photo credit | Chung-Ping Wang

'I Really...... '

dimensions variable | yellow colour pencil, polaroid, frame | 2021

"The Enclave" 
The Asparagus Studio, Taipei, Taiwan.

    ‘I really……’ was made half year after I made ‘I really have a painting like this- Untitled (wires and shadows), 179x150cm, oil on canvas, 2019’. At that time, I was invited to a group show at The Asparagus Studio. Consisting artists who studied abroad in the UK, I thought maybe it would generate different responses to discuss experience like that. Also, I want to see what was my feeling after another six months.

    The main thing was hoping the thing could end up soon and I so could move on. So I took away many things in ‘I really……’; unlike the last time, showing lots of evidence to say that I really had a painting like this. The videos were gone, no more sound, almost nothing left; what you see was a whole white wall only with a polaroid on the right, and when you walked close, you see the yellow grid and marks I drew on the wall.  

    In the video of the first version, I redrew the whole draft of ‘Untitled (wires and shadows)’. But in ‘I really……’, besides the grid, I only drew the marks that I made to remind myself where I was when I first drew the work; so it was not even the draft, it was just the traces of the painting process. When the memory of a painting fades, the painting itself too becomes blurred, the last thing we remember may be the fact that we once painted it before.

photo credit | Chung-Ping Wang

'I Really Have a Painting Like This'

dimensions variable | video, sound, paper, polaroid, frame | 2021

"KARA NO TAMAGO" TNUA Fine Arts MFA Group Show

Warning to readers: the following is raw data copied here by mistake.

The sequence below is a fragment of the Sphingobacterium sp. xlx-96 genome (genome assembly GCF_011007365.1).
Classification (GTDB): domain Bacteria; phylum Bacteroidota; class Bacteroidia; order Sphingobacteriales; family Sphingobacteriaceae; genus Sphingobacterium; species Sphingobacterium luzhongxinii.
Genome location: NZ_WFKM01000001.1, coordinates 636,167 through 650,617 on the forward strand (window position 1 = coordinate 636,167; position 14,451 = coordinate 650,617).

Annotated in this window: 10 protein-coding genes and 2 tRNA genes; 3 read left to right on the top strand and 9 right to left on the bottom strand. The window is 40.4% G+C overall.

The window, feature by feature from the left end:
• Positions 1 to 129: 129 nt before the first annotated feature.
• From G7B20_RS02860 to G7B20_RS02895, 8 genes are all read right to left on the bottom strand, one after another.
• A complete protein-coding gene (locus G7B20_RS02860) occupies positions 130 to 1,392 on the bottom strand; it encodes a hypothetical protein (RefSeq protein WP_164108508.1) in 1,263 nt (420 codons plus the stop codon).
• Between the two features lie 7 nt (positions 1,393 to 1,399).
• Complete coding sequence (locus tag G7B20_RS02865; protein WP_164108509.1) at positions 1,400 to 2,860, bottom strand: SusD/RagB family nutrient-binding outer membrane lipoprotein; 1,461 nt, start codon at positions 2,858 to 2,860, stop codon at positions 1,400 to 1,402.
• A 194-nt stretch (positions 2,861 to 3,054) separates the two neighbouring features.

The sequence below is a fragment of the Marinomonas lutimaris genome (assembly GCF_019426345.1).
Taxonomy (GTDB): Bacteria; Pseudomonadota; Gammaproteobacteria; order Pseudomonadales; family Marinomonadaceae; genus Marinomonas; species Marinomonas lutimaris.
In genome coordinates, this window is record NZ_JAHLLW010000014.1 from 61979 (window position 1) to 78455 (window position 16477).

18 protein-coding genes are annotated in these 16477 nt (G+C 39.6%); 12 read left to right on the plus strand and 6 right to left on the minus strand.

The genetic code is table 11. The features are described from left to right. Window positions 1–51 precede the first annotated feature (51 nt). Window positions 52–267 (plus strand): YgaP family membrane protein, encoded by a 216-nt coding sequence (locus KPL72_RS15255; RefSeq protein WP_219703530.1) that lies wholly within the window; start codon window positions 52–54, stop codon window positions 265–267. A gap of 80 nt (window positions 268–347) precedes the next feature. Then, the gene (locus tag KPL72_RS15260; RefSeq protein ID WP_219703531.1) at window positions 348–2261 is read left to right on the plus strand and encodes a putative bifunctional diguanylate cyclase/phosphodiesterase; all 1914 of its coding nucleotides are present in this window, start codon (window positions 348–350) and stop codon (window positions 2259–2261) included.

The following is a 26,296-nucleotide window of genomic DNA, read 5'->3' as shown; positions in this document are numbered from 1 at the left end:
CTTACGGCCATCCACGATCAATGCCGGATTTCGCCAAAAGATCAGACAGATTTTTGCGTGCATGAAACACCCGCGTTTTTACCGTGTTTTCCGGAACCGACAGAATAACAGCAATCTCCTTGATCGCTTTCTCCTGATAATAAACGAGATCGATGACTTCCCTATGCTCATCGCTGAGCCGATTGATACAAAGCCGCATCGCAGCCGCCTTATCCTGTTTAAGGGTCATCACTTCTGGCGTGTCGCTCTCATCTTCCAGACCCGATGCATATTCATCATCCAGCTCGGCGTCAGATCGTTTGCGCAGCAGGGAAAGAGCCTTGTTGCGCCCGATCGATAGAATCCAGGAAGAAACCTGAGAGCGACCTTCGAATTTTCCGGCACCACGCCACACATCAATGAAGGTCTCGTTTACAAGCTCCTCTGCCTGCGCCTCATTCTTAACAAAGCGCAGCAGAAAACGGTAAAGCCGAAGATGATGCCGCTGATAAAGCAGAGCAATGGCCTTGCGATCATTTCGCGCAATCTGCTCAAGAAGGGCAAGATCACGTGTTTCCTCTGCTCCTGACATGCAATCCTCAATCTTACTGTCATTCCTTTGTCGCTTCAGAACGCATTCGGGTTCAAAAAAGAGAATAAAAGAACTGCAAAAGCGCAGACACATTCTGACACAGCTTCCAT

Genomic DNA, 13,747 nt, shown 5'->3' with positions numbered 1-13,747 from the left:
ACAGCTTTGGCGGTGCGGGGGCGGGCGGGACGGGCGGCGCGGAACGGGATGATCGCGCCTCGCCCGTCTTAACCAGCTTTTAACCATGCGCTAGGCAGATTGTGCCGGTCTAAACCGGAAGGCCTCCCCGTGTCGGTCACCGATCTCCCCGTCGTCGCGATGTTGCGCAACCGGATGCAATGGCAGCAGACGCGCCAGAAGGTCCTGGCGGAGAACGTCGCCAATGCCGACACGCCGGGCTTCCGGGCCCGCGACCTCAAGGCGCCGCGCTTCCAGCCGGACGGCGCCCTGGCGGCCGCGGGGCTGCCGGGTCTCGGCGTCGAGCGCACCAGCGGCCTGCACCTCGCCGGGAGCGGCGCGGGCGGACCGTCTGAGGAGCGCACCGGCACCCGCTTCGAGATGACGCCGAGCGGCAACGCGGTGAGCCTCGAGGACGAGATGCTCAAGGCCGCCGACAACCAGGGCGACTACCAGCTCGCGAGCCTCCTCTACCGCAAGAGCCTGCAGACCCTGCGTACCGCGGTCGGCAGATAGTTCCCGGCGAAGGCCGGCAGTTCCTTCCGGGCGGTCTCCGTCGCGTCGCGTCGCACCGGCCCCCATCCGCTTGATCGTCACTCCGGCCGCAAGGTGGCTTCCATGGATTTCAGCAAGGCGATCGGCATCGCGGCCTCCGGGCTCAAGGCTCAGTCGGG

Underground Museum, TNUA, Taipei, Taiwan.

    I went to study in the UK in 2019, and then came back to Taiwan half year later due to the pandemic. It happened too fast that I had to left most of my work behind; some of the sketches and drawings were even left in my RCA studio.

    After coming back to Taiwan, little by little, I had a kind of feeling that when looking at the photos of my paintings on the phone, I began to doubt whether everything really happened before? Did I really make all those paintings? Suddenly, things I made that supposed to have volume and weight became untouchable images showing on the screen. I started to feel like I couldn’t tell people or even myself that I really had paintings like that.

    So I started to think how a painting could be shown if it only exited in memory? How could it be shown through other media when it became a file? What was I looking at, an image, a photograph, or a painting, when the carrier of it was a screen? Through the screen, did I really see the painting?

photo credit | Chung-Ping Wang